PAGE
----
Our weekend road trip was all planned out. On Friday afternoon, I would leave work early, pick up my bag, and head to N-’s apartment. We would get the rental car and pick up our friend Luis from his office in Palo Alto (1 hour), then drive to our accommodations just south of Yosemite National Park (3.5 to 4 hours), stopping for a quick dinner on the way.
A few things took more time than expected: freshening up, picking up the car, a leisurely dinner at In-N-Out, and perhaps one too many bathroom stops.
And so it was that we were still on the road after nightfall.
The Long and Winding Road
Normally, driving at night wouldn’t have been a problem. But there was one thing we hadn’t expected: Once we got off the freeways, there were no longer any street lamps on the road.
Apart from the occasional passing car, we were alone. Our headlights provided our only illumination.
The road grew more and more difficult. It curved left, right, left, right, left—and it didn’t stop. We could never see enough to plan ahead; all we could do was follow the lines that curved before us.
Once, N- accidentally turned off the headlights, and we found ourselves in total darkness. We couldn’t see the road in front of us, and we were still driving.
Off the Grid
We started to get antsy as the evening wore on. Our phone signals—all on T-Mobile—gradually weakened. In the end, we had none at all. We were now off the grid. Thankfully, Google Maps had saved the directions on N-’s phone.
Our phone signals didn’t fully return until we drove back to San Francisco two days later.
A Cabin in the Mountains
Our destination was a cabin we had rented on Airbnb for the weekend. It was in an area called Oakhurst, 14 miles south of Yosemite National Park. It was a modern cabin in a rustic setting, providing the perfect balance of nature and present-day comforts.
For some reason—it may have been our city-dweller naiveté—it hadn’t dawned on us that we might have trouble finding this cabin. We went back and forth on the narrow road it was supposedly on, trying to catch a glimpse of it in the darkness through the shrubs and trees. There were no street lamps here either.
This cabin wasn’t only in the middle of nowhere; it was also on the side of a mountain. As we drove down the road, we saw entrances to side roads here and there, no doubt leading to other cabins in the area.
We found the right side road by driving slowly and looking at the stone markers. The road sloped down so steeply that it felt like we were driving straight down the mountain.
After parking, we used our phone flashlights to find our way down the stairs to the cabin’s front door.
It was a relief to finally enter the cabin and flip on the lights.
Inside the Cabin
The interior looked new, but was furnished in a rustic way. It was a strange contrast, though not unpleasant.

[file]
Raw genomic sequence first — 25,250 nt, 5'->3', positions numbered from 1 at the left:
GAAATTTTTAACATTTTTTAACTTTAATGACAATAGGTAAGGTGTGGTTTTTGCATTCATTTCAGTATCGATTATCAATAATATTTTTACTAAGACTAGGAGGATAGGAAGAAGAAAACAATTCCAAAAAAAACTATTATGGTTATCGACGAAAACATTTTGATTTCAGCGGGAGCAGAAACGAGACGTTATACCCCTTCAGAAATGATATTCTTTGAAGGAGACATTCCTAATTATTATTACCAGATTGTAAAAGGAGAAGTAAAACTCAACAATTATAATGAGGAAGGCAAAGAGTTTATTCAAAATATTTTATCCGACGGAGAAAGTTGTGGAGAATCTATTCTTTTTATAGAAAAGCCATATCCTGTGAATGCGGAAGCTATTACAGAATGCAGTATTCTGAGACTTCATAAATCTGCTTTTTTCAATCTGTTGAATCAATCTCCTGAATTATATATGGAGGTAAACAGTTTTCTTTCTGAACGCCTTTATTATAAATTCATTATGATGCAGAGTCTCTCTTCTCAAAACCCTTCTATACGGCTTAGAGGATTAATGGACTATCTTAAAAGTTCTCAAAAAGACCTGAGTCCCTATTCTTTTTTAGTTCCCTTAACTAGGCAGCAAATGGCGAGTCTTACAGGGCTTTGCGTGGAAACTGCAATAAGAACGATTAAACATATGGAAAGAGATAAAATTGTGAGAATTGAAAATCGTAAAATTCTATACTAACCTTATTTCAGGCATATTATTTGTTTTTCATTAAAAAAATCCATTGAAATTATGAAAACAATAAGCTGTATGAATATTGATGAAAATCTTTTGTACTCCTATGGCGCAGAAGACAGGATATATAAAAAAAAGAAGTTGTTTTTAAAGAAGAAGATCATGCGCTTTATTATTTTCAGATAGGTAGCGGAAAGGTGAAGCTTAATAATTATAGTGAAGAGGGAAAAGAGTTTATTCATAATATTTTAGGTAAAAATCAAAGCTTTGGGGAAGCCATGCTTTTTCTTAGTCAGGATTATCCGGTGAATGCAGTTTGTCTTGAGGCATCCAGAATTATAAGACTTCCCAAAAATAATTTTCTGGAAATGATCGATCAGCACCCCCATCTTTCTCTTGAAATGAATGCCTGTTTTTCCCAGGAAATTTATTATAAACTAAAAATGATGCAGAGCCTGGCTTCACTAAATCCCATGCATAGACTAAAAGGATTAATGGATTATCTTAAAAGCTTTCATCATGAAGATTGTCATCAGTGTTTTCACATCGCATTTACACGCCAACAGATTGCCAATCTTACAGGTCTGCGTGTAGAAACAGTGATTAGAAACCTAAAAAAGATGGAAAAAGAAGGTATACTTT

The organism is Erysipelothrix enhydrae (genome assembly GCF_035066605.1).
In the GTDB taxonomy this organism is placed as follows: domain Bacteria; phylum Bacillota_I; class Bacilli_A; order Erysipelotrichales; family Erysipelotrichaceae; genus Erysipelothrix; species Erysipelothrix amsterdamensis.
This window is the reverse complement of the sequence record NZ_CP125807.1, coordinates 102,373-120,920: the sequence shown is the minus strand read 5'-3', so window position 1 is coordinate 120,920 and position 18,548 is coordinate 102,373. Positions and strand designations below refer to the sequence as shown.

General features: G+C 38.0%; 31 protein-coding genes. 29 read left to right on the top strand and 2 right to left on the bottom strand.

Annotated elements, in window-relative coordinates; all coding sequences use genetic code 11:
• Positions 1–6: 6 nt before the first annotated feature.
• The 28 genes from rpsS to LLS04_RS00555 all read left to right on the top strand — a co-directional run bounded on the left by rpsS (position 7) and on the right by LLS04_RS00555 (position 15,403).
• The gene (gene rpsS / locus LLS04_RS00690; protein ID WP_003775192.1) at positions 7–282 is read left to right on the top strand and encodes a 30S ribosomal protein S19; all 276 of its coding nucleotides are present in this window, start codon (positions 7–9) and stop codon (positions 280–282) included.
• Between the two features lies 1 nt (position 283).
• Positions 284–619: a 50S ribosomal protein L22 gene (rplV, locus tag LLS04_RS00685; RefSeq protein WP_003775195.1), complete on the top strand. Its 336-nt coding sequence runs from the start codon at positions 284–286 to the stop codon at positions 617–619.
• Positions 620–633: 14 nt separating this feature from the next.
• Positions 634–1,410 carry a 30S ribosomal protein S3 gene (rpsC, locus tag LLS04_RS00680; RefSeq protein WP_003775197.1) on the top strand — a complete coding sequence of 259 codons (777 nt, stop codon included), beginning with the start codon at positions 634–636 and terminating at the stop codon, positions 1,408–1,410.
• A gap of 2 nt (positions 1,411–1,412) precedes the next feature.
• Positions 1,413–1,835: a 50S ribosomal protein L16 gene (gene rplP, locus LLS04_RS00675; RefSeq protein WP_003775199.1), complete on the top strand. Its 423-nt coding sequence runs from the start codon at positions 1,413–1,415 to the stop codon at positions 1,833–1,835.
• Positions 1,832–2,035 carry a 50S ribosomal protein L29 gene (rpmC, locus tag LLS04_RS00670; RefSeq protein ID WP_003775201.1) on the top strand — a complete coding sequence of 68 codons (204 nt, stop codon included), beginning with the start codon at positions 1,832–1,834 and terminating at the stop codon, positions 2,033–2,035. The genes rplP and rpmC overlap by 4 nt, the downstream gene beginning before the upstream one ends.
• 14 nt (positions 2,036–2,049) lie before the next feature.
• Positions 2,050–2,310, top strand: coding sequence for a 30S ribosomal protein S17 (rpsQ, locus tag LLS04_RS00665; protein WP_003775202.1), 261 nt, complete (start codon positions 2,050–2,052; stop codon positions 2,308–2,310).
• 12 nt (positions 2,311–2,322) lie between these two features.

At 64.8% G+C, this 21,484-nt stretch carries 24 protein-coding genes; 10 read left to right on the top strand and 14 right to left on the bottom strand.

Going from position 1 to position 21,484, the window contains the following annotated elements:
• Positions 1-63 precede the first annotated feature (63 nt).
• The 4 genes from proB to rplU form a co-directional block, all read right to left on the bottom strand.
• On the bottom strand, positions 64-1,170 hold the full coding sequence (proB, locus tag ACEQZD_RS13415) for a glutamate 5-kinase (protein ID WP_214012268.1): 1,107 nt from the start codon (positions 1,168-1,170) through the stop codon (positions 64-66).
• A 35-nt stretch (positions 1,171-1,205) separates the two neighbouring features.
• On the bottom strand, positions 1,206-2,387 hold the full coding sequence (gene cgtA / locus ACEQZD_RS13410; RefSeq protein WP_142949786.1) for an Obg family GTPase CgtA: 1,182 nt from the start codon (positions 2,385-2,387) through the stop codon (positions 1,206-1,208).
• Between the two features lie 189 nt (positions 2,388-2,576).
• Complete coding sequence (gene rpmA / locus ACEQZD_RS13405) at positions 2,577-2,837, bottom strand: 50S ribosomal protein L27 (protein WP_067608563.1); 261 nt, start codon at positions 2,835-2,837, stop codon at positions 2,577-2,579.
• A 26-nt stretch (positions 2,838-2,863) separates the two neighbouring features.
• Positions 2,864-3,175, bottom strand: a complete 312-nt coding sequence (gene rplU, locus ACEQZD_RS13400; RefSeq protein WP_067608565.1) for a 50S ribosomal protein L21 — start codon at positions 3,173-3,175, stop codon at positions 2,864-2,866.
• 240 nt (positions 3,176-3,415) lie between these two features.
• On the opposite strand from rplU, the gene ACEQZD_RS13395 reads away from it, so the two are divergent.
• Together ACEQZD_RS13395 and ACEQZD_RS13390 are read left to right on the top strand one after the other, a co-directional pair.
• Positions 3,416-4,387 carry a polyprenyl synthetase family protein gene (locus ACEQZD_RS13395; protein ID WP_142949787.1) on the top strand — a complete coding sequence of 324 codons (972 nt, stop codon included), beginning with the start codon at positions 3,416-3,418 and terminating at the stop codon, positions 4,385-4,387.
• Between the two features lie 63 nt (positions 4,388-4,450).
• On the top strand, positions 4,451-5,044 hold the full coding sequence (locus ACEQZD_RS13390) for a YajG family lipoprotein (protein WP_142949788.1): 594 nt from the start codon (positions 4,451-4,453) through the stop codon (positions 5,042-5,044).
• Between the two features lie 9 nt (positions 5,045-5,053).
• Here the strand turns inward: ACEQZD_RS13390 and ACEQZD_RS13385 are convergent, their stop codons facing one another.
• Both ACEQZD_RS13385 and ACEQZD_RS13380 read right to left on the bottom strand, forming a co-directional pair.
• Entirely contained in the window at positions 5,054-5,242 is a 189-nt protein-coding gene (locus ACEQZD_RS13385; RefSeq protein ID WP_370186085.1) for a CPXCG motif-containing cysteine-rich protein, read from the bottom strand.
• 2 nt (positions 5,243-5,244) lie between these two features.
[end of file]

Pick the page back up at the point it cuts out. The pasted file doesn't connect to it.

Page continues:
A fireplace and plush leather seats made for a cozy living room. A stuffed bear sat in the corner.
Note: All interior photos are from the Airbnb listing.
As for the kitchen, an antler chandelier hung over the dining table. A framed print of a bear kept the room in theme.
It was so quiet you could hear every rustle from the woods outside.
We were in a cabin in the mountains, and it was fantastic.
A Quiet Night In
N- and I took the master bedroom, which featured a queen bed, a sofa, a bench, and a vintage trunk. It also had a large walk-in closet and an en-suite bathroom with two sinks.
Luis took the second bedroom, which had a queen bed, a leather recliner, and a large window that looked out onto the woods.
There was also a third bedroom. It looked like a children’s room and had three beds. All in all, the cabin could have slept eight people.
We were tired from the long drive, so it was a quiet night in. I unpacked, took a shower, and went to sleep.
The Next Morning
The next day, as we left the cabin to start our day at Yosemite National Park, we saw that the garbage bin outside had been knocked to the ground overnight. Some bread was on the ground in front of it, and N- swears there was a portion of it bitten off.
“Maybe it was a dog,” we told ourselves, and left it at that.
After a fun day exploring Yosemite, we drove into Oakhurst’s town proper for dinner. It was a small town with a tiny number of restaurants, mostly diners and steakhouses. We’d had breakfast at a diner, so we chose Sweetwater Steakhouse for dinner.
The service was terrible but the food was decent. Also, after an entire day of no Internet access, N- and Luis were glad to find a wifi network here. It was named linksys (a popular brand of routers) and had no password. Needless to say, it was probably the least secure wifi network of all time. We didn’t even know if the restaurant owned it. N- and Luis connected to it. I opted to wait until we got back to the cabin.
It had been a wonderful day in nature, but we looked forward to getting back to the cabin for wifi, real toilets, and kicking back with the beers we’d brought with us.
The Cabin in Darkness
After parking, just like the night before, we turned on our phone flashlights, went down the stairs, fumbled with the keys, opened the door, and flipped on the lights.